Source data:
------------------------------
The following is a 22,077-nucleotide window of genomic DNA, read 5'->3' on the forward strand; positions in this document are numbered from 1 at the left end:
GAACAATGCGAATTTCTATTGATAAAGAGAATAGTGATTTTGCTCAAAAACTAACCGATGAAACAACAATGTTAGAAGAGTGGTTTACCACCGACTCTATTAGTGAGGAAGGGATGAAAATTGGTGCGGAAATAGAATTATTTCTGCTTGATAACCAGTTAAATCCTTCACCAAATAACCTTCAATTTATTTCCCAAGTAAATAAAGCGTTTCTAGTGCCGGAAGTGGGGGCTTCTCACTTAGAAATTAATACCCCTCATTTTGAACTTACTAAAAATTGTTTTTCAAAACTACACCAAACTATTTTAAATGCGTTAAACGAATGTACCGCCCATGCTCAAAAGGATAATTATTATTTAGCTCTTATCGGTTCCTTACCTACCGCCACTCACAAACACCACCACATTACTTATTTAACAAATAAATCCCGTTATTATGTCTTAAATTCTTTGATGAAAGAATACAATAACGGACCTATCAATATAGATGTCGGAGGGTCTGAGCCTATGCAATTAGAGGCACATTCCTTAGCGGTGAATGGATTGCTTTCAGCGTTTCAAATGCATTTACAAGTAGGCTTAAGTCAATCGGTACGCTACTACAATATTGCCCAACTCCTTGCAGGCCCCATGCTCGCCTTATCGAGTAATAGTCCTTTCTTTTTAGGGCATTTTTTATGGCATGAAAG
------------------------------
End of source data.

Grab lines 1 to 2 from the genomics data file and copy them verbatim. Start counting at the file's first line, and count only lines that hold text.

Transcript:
The following is a 22,077-nucleotide window of genomic DNA, read 5'->3' on the forward strand; positions in this document are numbered from 1 at the left end:
GAACAATGCGAATTTCTATTGATAAAGAGAATAGTGATTTTGCTCAAAAACTAACCGATGAAACAACAATGTTAGAAGAGTGGTTTACCACCGACTCTATTAGTGAGGAAGGGATGAAAATTGGTGCGGAAATAGAATTATTTCTGCTTGATAACCAGTTAAATCCTTCACCAAATAACCTTCAATTTATTTCCCAAGTAAATAAAGCGTTTCTAGTGCCGGAAGTGGGGGCTTCTCACTTAGAAATTAATACCCCTCATTTTGAACTTACTAAAAATTGTTTTTCAAAACTACACCAAACTATTTTAAATGCGTTAAACGAATGTACCGCCCATGCTCAAAAGGATAATTATTATTTAGCTCTTATCGGTTCCTTACCTACCGCCACTCACAAACACCACCACATTACTTATTTAACAAATAAATCCCGTTATTATGTCTTAAATTCTTTGATGAAAGAATACAATAACGGACCTATCAATATAGATGTCGGAGGGTCTGAGCCTATGCAATTAGAGGCACATTCCTTAGCGGTGAATGGATTGCTTTCAGCGTTTCAAATGCATTTACAAGTAGGCTTAAGTCAATCGGTACGCTACTACAATATTGCCCAACTCCTTGCAGGCCCCATGCTCGCCTTATCGAGTAATAGTCCTTTCTTTTTAGGGCATTTTTTATGGCATGAAAG